The other side of Fukushima: "Radiation? Oh, that."

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By John Sparrow in Fukushima

The old man sits on the crowded floor of the sports hall in Fukushima city and worries. He does little else and, at night, when the hubbub dies down in what is now an evacuation centre, when the coughing around him lessens and he finally drops off to sleep, he worries in his dreams.

Coming from a blighted place swept by an 18-metre tsunami and in the shadow of Japan’s crippled nuclear plant he has reason to. His world has fallen apart.

Tadao, 81, a retired farmer, worries first about his missing wife. Since the morning of 11 March, when he left her at home to make a routine visit to hospital, he hasn’t seen her. When a warning came of the approaching wave he found safety on the hospital’s roof but she is one of almost 15,000 people still missing. Although the death toll climbs higher and higher as the missing are found, this old man cannot accept that she will never return.

He worries about his granddaughter, who occupies the place next to him on the sports hall floor. Will she find a good high school away from their home area? How will she be able to cope away from her friends, in a school where she will be a stranger?

He worries too about the home that is no longer where he left it, picked up and dumped somewhere by an unstoppable tide of debris-strewn water. He worries about the land his family has farmed for generations and which is part of the 23,600 hectares of farmland engulfed by the tsunami in the Tohoku and Kanto regions. The tide removed the topsoil, left debris in its place, as well as sea salt that will seriously damage the farmers’ crops for a considerable time to come.

And radiation leaks from the nuclear plant? Does that worry him as well? He looks up, bemused. “What? Oh that. Mmm.”

Farming has ceased in his area until soil tests have been carried out, and the fear of radioactivity may affect the sale of what is grown. But the old man hasn’t thought too much about that yet. He has more important things on his mind.

A few metres away, farmer Shohei Matsumoto and his Filipino wife Mary have thought about radiation. It is why they are here. The tsunami did not reach their village of Katsuraomura, but it is within the outer circle of the exclusion zone set up around the nuclear plant.

Within 20 kilometres of the troubled reactors all but a few who refused to budge have been evacuated. But people living between 20 and 30 kilometres away had an option: stay if you will, the government said, but if you do stay, stay indoors. The Matsumotos chose to leave. They took the advice of the local mayor to evacuate, along with most of their fellow villagers.

Now they worry how long it will be before they can go home. Their house is still standing, their land is intact and the rice planting season is approaching. If they are to make the next rice harvest, farmers must start to prepare seedlings soon, but soil tests must first be completed.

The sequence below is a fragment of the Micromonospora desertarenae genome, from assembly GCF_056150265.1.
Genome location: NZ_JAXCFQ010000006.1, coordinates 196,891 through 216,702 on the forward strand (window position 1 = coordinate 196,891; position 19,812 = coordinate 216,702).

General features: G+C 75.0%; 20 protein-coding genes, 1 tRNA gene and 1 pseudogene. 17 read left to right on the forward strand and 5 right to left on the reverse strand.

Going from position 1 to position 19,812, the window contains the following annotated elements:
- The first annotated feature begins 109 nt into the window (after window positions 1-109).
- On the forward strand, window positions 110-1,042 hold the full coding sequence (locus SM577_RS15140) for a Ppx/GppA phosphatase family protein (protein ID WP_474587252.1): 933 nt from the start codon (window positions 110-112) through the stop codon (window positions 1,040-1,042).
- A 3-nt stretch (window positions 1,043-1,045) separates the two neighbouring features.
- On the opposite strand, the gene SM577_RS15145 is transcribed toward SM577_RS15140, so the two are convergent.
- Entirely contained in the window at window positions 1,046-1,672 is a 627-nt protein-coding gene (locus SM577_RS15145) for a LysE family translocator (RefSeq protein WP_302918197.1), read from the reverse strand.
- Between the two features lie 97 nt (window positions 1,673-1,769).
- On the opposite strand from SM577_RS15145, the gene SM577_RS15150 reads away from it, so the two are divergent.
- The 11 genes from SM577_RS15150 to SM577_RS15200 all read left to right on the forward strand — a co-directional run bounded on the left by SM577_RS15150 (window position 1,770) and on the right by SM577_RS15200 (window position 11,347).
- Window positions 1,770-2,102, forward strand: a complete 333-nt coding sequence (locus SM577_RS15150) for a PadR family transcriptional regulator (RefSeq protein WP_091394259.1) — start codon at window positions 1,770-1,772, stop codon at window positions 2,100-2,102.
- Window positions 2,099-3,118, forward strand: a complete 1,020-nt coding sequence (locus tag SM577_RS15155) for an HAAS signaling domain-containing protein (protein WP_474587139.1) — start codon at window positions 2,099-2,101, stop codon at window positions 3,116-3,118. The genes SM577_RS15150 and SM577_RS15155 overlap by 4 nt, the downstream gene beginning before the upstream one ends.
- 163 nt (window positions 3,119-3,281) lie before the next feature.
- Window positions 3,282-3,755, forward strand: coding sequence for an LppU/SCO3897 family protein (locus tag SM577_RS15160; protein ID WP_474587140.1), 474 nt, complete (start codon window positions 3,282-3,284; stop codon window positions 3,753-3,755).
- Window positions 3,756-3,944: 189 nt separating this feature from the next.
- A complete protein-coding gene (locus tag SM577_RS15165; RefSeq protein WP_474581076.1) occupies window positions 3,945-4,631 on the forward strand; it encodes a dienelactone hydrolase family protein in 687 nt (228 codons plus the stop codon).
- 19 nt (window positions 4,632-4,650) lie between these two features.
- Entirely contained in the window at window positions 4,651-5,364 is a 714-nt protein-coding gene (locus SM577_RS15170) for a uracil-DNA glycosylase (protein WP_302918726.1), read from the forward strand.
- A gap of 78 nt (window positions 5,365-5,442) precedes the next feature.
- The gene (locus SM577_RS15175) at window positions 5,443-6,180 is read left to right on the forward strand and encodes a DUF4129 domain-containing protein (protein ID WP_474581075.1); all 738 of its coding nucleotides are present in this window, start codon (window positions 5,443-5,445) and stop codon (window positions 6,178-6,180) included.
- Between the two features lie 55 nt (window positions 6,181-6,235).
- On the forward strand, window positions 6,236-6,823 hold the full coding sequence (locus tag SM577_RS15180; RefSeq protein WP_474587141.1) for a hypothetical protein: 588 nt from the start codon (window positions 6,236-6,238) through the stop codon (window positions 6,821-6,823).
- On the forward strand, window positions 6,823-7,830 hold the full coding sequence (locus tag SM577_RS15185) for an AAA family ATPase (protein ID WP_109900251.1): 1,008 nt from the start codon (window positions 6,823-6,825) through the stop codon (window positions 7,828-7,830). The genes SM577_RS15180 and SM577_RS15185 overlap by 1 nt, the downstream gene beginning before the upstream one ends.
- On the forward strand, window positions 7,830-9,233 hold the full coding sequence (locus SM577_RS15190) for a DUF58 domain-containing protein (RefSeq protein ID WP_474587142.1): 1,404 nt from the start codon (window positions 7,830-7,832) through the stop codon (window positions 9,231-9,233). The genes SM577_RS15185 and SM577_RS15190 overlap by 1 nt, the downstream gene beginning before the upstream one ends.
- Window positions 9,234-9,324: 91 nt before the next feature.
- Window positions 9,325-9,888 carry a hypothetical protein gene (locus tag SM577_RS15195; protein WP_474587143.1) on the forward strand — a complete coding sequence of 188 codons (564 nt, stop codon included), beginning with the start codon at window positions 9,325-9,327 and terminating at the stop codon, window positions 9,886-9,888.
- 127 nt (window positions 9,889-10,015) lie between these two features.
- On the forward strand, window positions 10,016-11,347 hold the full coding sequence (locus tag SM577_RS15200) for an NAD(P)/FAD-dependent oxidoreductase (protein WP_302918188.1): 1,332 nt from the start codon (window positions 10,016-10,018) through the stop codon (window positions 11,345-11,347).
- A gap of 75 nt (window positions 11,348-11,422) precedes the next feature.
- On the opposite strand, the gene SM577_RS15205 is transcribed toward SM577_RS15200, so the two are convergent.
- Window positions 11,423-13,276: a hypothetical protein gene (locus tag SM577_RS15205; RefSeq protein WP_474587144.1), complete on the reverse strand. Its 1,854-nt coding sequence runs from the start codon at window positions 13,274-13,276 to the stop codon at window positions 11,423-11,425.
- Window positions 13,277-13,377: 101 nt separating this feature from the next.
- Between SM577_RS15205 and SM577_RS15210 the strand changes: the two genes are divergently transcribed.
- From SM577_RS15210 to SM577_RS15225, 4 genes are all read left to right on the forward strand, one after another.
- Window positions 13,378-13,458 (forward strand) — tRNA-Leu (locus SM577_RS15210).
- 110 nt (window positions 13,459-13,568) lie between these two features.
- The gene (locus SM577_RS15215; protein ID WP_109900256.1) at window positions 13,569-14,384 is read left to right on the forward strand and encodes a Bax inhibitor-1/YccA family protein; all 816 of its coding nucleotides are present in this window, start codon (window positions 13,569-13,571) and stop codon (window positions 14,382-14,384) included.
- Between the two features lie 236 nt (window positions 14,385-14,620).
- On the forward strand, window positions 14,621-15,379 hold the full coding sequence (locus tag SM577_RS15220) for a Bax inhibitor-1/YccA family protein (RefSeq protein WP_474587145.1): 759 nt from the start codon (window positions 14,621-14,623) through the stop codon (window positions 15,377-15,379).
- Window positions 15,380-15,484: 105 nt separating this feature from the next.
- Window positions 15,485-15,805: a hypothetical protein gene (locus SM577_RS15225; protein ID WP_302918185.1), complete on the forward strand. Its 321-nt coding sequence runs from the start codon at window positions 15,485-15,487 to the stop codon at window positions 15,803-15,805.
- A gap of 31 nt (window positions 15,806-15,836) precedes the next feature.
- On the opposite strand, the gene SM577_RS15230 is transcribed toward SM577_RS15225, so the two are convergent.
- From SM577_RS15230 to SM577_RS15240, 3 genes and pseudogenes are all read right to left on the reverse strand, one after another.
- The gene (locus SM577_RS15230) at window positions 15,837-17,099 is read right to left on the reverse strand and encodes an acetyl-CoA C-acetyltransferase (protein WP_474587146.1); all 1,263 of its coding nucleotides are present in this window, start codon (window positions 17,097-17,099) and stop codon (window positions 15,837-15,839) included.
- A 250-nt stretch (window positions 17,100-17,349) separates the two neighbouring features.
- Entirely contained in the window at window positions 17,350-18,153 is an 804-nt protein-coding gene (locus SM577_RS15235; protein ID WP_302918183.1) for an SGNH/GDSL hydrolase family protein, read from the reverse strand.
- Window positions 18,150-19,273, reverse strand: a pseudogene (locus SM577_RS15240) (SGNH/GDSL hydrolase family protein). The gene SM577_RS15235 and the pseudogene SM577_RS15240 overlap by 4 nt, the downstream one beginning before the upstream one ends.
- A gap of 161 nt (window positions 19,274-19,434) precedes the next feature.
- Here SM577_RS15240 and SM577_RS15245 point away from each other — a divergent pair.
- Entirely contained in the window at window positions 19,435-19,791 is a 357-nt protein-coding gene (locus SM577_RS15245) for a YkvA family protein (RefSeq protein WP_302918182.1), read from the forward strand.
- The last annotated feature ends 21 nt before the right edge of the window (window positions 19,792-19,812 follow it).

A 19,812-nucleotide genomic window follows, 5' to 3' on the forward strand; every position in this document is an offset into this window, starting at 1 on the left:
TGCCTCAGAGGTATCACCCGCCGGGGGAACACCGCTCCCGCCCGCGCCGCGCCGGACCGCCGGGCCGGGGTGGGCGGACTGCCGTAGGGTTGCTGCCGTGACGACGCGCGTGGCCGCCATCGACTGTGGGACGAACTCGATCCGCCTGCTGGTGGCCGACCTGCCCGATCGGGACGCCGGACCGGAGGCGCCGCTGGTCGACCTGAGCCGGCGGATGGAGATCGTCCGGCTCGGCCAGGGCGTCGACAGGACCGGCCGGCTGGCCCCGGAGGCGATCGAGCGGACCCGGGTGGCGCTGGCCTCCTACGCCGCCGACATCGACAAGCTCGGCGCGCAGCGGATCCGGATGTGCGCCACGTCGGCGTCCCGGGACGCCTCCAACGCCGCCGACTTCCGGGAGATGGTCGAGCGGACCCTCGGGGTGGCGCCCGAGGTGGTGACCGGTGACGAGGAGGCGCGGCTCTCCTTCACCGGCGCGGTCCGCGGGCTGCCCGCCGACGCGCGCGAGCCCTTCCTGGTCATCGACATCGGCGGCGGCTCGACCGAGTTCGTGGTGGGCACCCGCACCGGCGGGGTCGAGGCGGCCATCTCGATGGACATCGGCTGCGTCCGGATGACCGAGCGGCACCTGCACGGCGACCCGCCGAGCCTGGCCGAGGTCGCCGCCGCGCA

Mary Matsumoto says, “We just want to go back. I miss it so much.” Her husband says calmly, “We will… when the government tells us it is safe.”

Like the Matsumotos, most of the 1,200 people camped out in this hall of a city sports park are from the exclusion zone’s outer circle, with maybe 20 per cent from the inner one. They include those from Minamisoma city, 25 kilometres from the power plant, which saw 50,000 of its 75,000 inhabitants flee within two weeks of the tsunami and the magnitude-9 earthquake that caused it.

How long they will stay depends on many factors; when asked to hazard a guess, Akira Watanabe, director of the park, will only say, “Until they are gone.” The numbers may even increase, he thinks, because many other evacuation centres are located in schools, and schools re-open in April after Japan’s spring break. “If other centres close, the people may come here,” he says.

Growing distress In the meantime, Tadao will continue to worry, and he will not be alone. Japanese Red Cross Society medical teams running centre clinics, and mobile units serving smaller and more remote ones, report growing distress among the displaced, particularly among the elderly. This is just one more reason why the Red Cross continues to strengthen psychosocial support operations.

On their rounds through centres, staff are encountering more and more troubled people – people facing loss, fear and insecurity, even some left distraught by discrimination. If you come from deep within the exclusion zone, you can find yourself branded untouchable, turned down by landlords when you seek to rent an apartment, even shunned by hairdressers, because they wrongly, absurdly, fear you carry radiation.

But more often than not it is human loss that causes trauma. Red Cross nurse Noriko Maezawa tells of an 80-year-old woman she saw standing alone in a corner, staring at her. “She looked as if she wanted to talk to someone so I went up to her and said, ‘How are you feeling, mother? Are you well?’”

She said she was. Then there was a pause and she added, “But I found my cousin’s body yesterday. It had lain there all that time. It was black. If it hadn’t been for a birthmark I wouldn’t have recognized him…”

Such stories are commonplace in the centres, stories of mental pain and of unexpressed anguish because here, in the open of a sports hall’s crowded floor, on a thousand little territories staked out with Red Cross blankets and bundles of all that people still possess, there is no room for public grief, no time perhaps either, to consider much beyond tomorrow.

There, say the Red Cross medical teams, lies a long-term challenge. The wounds you cannot see take the longest time to heal.